Category Archives: internet

SEO, Why is Everyone an Expert

A College internship at an interactive marketing company ended up the ticket to a promising career for one of its 22 year old students. During the internship, he learned a skill known as search engine optimization In August, he was snapped up by a public relations and advertising agency in Denver, and given the title of search engine optimization director.

This was a story in the New York Times

The birth of the Internet gave rise to jobs in areas like Web development and design. And as companies and consumers flocked to the Web, jobs in Internet marketing soon followed. Search engine optimization, part of Internet marketing, is what companies use to drive traffic to Web sites in the hope that consumers will buy a product or service, for example, or subscribe to a publication.

This is a question I ask myself on a regular basis, Why is everyone all of a sudden an SEO Expert, they read a few blogs, go on day course somewhere and all of a sudden they know all there is know about search engine optimization.

If only it was that easy,.

All the SEO’s I know personally, most are well known and documented on the web who have been doing this for the last 10 years, long before it had a name.

They all earn in excess of $1million a year, admittedly some write there own books, some write get rich marketing schemes that plays to peoples greed, are they bothered when earning $10 million a year, probably not.

The question I ask myself is this, if it was you earning this kind of money on an annual basis, would you tell everyone how it was really done?

I didn’t think so, You have your answer.

You can learn good practices by reading forums and blogs, you can read the guidelines set out by Google, Yahoo etc, learn about social media and even web designing, but I have yet to read the full story on how it is done by anybody.

The big hitters will always be the big hitters, WHY, money in the bank baby.

Yes We Can – Internet Key to Barack Obama Victories

The Internet has been moving to the mainstream of political life in the US for some years.

But in this presidential cycle it has been particularly important for the Obama campaign, which was starting from scratch with few resources and little name recognition.

The Internet favours the outsider, and gives them the ability to quickly mobilise supporters and money online.

And the more nimble use of the Internet by the Obama campaign in its early stages helped him overcome the huge initial lead of Hillary Clinton in the presidential nominating race.

Ready to go

Mr Obama’s Internet strategy was at the heart of his plan to win the Democratic nomination, according to expert Phil Noble, who tracks trends in relation to the Internet and politics.

When Senator Obama announced his campaign, his Internet site was already fully developed and ready to go – with a set of tools which allowed supporters to meet and organise as well as contribute money.

According to Michael Turk, the e-campaign director for the Bush-Cheney 2004 campaign, the Democrats had learned the lessons of 2004 very well in an “arms race” between rival teams of developers.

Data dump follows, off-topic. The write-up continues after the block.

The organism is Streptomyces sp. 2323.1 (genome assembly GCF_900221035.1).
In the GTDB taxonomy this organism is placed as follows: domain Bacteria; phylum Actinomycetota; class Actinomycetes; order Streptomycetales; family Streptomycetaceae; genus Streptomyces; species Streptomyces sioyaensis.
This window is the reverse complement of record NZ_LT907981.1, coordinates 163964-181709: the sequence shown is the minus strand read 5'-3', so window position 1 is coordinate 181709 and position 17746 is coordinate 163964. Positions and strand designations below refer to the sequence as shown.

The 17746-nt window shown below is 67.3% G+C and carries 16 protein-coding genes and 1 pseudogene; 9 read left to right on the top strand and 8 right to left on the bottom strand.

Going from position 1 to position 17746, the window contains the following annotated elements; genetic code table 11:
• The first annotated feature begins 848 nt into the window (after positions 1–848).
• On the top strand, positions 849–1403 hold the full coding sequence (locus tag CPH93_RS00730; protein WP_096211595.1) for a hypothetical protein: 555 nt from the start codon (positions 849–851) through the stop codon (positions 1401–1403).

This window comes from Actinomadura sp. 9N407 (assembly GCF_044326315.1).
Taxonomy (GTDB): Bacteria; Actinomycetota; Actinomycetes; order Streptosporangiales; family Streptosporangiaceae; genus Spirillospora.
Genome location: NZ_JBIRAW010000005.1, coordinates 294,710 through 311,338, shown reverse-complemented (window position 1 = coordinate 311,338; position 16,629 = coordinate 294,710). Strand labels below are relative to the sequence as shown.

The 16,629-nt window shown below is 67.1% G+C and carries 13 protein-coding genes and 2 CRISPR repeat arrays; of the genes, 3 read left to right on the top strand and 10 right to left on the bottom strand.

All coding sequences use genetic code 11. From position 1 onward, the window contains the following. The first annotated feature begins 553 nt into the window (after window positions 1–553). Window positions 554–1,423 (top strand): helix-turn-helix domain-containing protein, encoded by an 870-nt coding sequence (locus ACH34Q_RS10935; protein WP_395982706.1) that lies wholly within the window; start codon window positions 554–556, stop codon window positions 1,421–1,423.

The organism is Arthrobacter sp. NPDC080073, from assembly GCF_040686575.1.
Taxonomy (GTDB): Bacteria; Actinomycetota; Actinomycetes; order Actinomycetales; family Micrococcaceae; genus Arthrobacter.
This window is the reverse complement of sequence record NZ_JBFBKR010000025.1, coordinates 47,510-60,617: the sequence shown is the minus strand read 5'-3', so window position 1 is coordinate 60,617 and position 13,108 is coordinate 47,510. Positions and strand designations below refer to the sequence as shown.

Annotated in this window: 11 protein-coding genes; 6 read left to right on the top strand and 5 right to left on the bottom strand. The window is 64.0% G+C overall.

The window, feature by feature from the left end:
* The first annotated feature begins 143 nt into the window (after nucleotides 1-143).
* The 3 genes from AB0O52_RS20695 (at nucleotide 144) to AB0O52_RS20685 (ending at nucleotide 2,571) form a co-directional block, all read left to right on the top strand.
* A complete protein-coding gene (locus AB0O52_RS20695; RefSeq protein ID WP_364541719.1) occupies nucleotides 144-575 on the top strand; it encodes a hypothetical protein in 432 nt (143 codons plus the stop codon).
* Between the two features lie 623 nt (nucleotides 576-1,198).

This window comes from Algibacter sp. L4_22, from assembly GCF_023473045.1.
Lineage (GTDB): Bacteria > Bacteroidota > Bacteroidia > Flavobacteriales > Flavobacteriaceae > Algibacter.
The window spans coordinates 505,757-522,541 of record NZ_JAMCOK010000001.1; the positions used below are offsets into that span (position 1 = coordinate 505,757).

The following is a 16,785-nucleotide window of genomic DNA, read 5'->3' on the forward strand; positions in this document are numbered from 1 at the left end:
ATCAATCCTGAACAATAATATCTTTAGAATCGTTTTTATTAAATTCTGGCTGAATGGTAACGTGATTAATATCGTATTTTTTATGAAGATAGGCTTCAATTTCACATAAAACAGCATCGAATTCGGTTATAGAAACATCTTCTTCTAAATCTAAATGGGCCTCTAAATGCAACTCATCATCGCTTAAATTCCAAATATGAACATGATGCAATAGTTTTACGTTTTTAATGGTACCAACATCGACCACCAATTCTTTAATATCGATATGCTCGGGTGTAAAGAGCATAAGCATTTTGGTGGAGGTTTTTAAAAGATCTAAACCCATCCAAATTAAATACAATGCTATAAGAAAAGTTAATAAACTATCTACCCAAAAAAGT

John Kerry depended on online fundraising in the 2004 campaign
Mr Noble says he expects Mr Obama to raise $1 billion online during the 2008 campaign, 12 times as much as John Kerry raised through online fundraising in 2004.

We here at Fresh Traffic are honored to have been at the forefront of this Internet push, see the full speech here

The Internet is full

Is online video and TV streaming clogging the copper arteries of the information superhighway?

It’s generally accepted by anyone and everyone in the know that the internet is growing exponentially. To give you an idea of how much and how fast, consider that last year YouTube alone used as much bandwidth as was needed for the entire internet in 2000.

Trouble is, this growing demand for video and TV download services such as the Beeb’s recently launched and already successful iPlayer is overloading networks so badly that some particularly gloomy experts are predicting the internet could simply grind to a virtual standstill by 2010. They are calling it the broadband crunch.

The problem lies not in the fibre optics and underground cables of the main internet ‘motorways’ which have huge capacities and are constantly upgraded with new technologies but with the ‘last mile’ routers, switchers and copper wires running from exchanges directly into the home.

“There are going to be some real crunches, some real hard times coming. It’s because of the market and the business models which don’t see a way of making a profit,” commented Scott Bradner, technology security officer at Harvard University ahead of an ‘End of the Internet’ debate happening in Boston this month.

Essentially, internet providers are too busy undercutting each other to maximise short term profits without considering the long term implications of neglecting the infrastructure.

“There will not be a fibre-to-the-home network in the next 20 years,” according to BT spokesman Mike Bartlett. “It would be a massive call to say, “Let’s fibre up the nation.” It would take many years, cost billions of pounds [actually estimated at around £20billion], involve digging up all the roads and we don’t know if people really want it.”

There are new technologies in the pipeline that could eradicate these problems, such as nuclear research organisation Cern’s fibre optic linked servers that run 10,000 times faster than broadband. But timescale and guarantees are hard to come by.

As Larry Irving, co-chairman of the Internet Innovation Alliance so eloquently puts it, “We’re not saying it’s going meltdown, but you could have latency. It’ll be like trying to get from point A to point B in London on a Wednesday afternoon. Good luck.”